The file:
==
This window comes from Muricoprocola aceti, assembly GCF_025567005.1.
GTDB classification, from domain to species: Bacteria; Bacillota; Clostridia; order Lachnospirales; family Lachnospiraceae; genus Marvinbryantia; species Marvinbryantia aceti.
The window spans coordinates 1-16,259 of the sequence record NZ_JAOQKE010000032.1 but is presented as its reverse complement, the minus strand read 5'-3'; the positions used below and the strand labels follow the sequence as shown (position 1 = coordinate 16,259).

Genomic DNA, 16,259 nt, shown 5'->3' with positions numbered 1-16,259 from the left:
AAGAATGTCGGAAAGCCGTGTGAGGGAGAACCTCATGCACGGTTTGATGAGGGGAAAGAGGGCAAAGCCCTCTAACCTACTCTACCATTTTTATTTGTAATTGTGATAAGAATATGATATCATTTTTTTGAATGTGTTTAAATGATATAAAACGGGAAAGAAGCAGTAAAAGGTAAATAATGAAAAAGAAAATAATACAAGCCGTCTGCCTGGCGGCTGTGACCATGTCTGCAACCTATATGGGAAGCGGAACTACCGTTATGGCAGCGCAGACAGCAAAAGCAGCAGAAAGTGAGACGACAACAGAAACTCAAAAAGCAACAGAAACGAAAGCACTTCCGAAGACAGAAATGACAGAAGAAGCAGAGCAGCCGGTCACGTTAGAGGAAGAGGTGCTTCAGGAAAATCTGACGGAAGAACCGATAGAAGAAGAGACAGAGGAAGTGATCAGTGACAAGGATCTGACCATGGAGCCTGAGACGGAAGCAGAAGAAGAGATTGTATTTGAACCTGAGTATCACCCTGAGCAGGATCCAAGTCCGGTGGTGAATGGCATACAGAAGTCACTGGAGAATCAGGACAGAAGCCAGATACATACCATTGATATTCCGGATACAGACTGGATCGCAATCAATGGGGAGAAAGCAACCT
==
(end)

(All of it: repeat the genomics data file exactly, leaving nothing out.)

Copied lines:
This window comes from Muricoprocola aceti, assembly GCF_025567005.1.
GTDB classification, from domain to species: Bacteria; Bacillota; Clostridia; order Lachnospirales; family Lachnospiraceae; genus Marvinbryantia; species Marvinbryantia aceti.
The window spans coordinates 1-16,259 of the sequence record NZ_JAOQKE010000032.1 but is presented as its reverse complement, the minus strand read 5'-3'; the positions used below and the strand labels follow the sequence as shown (position 1 = coordinate 16,259).

Genomic DNA, 16,259 nt, shown 5'->3' with positions numbered 1-16,259 from the left:
AAGAATGTCGGAAAGCCGTGTGAGGGAGAACCTCATGCACGGTTTGATGAGGGGAAAGAGGGCAAAGCCCTCTAACCTACTCTACCATTTTTATTTGTAATTGTGATAAGAATATGATATCATTTTTTTGAATGTGTTTAAATGATATAAAACGGGAAAGAAGCAGTAAAAGGTAAATAATGAAAAAGAAAATAATACAAGCCGTCTGCCTGGCGGCTGTGACCATGTCTGCAACCTATATGGGAAGCGGAACTACCGTTATGGCAGCGCAGACAGCAAAAGCAGCAGAAAGTGAGACGACAACAGAAACTCAAAAAGCAACAGAAACGAAAGCACTTCCGAAGACAGAAATGACAGAAGAAGCAGAGCAGCCGGTCACGTTAGAGGAAGAGGTGCTTCAGGAAAATCTGACGGAAGAACCGATAGAAGAAGAGACAGAGGAAGTGATCAGTGACAAGGATCTGACCATGGAGCCTGAGACGGAAGCAGAAGAAGAGATTGTATTTGAACCTGAGTATCACCCTGAGCAGGATCCAAGTCCGGTGGTGAATGGCATACAGAAGTCACTGGAGAATCAGGACAGAAGCCAGATACATACCATTGATATTCCGGATACAGACTGGATCGCAATCAATGGGGAGAAAGCAACCT